• Bill would drop outdated language from Vt. laws
     | April 12,2013

    Toby Talbot / AP Photo A Vermont House committee took testimony Thursday on a bill that would update Vermont's sometimes centuries-old laws to remove words like "imbecile" and "idiot" and replace them with more modern and respectful language.

    MONTPELIER — Outdated, offensive words to describe people including “lunatics” and “retarded” that are still on the books in Vermont are being sought out so lawmakers can strike the passages from the law.

    The Senate has already passed a bill calling for respectful language to be used, and a House committee reviewing it heard testimony Thursday.

    “There are certain words that are no longer acceptable,” said Sen. Anthony Pollina, of Washington County.

    In one instance, a law says a marriage could be annulled if it could be shown that one of the partners was a “lunatic” or was “distracted” at the time of the wedding.

    Members of a special committee that’s been studying Vermont’s statutes since 2010 said they took a “person-first” approach to revising the language used in the laws. For example, a “mentally retarded person” would be referred to as “a person with an intellectual disability” under new language guidelines.

    Several people noted that terms used to describe groups of people change in part because those groups advocate for the changes.

    “The language of the law should not be repulsive to the people it talks about,” said committee member Laura Ziegler.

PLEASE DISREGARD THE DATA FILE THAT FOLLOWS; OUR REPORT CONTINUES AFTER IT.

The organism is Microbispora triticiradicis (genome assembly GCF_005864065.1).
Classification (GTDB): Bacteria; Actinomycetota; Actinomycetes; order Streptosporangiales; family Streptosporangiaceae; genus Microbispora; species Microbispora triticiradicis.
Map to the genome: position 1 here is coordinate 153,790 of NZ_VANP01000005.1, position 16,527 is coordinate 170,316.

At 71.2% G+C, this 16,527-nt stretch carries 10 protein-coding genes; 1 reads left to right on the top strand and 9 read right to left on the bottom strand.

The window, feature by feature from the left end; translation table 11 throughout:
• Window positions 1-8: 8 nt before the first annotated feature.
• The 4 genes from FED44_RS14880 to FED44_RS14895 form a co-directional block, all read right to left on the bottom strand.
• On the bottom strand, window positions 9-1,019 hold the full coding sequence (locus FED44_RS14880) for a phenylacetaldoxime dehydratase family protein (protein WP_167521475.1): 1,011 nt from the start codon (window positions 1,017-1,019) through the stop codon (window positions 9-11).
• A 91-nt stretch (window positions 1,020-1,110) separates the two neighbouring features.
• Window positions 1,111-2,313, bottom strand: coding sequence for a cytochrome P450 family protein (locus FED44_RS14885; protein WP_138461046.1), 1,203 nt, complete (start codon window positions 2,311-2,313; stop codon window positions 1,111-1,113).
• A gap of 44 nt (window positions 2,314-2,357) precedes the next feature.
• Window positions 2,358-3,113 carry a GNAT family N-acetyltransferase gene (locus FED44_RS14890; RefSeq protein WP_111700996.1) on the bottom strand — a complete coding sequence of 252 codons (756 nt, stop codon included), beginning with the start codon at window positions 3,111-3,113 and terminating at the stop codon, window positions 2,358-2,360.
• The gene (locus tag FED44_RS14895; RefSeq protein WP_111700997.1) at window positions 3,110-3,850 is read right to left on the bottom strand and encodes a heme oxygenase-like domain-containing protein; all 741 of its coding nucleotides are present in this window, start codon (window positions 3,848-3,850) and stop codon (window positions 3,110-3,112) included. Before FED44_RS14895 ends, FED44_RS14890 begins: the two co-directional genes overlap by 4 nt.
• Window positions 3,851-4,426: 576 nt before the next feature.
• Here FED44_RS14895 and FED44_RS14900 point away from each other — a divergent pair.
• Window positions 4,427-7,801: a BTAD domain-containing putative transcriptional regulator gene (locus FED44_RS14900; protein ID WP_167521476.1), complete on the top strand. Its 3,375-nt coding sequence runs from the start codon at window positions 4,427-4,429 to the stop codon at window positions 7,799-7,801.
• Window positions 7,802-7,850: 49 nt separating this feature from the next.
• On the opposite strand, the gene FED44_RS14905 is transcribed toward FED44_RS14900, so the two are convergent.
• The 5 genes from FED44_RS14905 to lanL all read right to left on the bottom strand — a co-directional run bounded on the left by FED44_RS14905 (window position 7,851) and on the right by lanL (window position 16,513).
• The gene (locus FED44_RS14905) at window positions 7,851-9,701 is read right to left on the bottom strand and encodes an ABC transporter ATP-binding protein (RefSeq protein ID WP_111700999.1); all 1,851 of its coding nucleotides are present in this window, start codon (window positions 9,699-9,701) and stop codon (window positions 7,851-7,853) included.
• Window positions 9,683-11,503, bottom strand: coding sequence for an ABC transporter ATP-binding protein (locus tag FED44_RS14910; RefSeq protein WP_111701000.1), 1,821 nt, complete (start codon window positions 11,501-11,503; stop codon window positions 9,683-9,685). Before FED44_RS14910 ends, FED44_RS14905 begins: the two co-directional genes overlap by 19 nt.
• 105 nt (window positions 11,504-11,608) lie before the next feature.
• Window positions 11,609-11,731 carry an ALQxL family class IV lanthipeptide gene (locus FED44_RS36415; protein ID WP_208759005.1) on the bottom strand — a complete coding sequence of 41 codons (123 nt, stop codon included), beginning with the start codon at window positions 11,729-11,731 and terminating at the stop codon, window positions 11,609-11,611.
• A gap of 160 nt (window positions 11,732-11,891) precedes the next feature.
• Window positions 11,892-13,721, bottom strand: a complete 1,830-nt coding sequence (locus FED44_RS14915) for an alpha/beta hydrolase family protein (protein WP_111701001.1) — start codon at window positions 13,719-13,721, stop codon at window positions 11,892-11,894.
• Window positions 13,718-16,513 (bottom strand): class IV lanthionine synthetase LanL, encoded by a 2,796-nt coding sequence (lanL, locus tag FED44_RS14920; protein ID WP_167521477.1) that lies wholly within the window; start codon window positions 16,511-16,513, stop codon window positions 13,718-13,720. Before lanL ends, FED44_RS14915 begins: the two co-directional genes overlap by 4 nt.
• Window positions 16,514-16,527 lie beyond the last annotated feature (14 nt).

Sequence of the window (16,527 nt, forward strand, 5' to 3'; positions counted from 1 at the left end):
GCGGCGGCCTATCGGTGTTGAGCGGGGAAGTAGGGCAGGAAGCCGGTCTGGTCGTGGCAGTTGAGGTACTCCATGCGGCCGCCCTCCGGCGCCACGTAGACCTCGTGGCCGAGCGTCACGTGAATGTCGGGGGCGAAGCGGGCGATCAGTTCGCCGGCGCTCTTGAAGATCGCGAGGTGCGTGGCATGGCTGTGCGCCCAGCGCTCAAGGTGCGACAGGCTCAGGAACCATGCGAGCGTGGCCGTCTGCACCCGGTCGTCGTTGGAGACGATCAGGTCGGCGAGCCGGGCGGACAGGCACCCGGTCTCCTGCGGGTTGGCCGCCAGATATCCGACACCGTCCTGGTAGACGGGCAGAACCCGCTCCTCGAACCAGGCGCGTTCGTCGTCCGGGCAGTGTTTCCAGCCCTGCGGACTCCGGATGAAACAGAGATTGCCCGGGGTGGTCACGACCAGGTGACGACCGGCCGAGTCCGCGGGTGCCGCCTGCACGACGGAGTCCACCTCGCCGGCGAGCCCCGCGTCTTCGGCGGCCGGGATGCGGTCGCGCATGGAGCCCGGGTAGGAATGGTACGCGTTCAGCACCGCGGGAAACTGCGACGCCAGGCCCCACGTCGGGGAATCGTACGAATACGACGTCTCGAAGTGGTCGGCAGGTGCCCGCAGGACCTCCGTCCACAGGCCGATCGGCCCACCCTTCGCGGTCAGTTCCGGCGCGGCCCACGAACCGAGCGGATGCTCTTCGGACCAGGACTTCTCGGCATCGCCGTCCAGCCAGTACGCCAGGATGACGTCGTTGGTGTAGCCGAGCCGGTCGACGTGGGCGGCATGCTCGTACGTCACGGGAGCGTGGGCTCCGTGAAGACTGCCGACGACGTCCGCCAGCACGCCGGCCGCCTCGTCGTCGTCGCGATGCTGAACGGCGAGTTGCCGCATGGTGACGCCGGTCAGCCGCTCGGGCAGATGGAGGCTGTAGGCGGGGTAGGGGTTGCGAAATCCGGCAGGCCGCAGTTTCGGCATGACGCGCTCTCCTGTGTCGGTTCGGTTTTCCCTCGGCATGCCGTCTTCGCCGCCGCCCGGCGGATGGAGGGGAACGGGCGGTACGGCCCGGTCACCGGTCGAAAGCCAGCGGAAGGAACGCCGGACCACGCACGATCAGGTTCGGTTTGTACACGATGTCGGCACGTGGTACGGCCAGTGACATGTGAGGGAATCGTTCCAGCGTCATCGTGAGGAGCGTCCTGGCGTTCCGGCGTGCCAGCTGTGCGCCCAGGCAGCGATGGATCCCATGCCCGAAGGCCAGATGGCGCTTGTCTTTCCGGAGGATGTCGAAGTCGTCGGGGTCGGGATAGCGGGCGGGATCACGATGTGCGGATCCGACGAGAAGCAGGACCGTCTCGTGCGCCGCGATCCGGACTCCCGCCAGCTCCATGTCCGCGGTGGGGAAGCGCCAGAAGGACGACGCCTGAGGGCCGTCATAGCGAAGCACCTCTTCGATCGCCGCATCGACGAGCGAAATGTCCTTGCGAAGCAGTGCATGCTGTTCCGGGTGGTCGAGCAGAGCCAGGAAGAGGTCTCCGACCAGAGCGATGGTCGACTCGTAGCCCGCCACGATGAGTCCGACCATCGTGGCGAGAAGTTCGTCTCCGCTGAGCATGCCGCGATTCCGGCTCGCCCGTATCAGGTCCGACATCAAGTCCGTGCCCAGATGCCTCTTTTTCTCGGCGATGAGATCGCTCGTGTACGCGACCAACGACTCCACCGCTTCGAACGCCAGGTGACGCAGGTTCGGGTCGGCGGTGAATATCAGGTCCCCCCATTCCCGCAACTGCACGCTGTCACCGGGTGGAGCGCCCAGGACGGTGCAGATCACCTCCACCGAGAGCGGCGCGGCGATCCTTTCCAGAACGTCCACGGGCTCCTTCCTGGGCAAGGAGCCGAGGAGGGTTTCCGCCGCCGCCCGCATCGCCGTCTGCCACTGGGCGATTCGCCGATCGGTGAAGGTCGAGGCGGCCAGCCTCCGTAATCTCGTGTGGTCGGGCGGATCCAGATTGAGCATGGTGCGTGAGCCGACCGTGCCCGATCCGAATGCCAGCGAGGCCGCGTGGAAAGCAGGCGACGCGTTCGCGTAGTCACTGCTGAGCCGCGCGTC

Another committee member, Ed Paquin, is a former state legislator and rescue squad member who suffered severe electric shock and spinal nerve injuries when he stumbled into a downed power line while responding to an accident in 1988. He uses a wheelchair and serves as executive director of Disability Rights Vermont.

    He said he was glad to see the language in Vermont’s statutes being changed but added that his concerns extend beyond what’s in the law books. For instance, he strongly dislikes the phrase “wheelchair-bound.”

    “I’m not ‘bound’ to my wheelchair,” he said. “I’m liberated by it” as a means to get around.

    Changing the words in statutes may not be as simple as it sounds, though.

    For example, a wording change could have the effect of broadening the group of people who could be committed to the custody of the Department of Mental Health, said Susan Wehry, commissioner of the Department of Disabilities, Aging and Independent Living, in comments to the House Government Operations Committee on Thursday.

    Lawmakers talked about continually revising the language in an effort to get it right.

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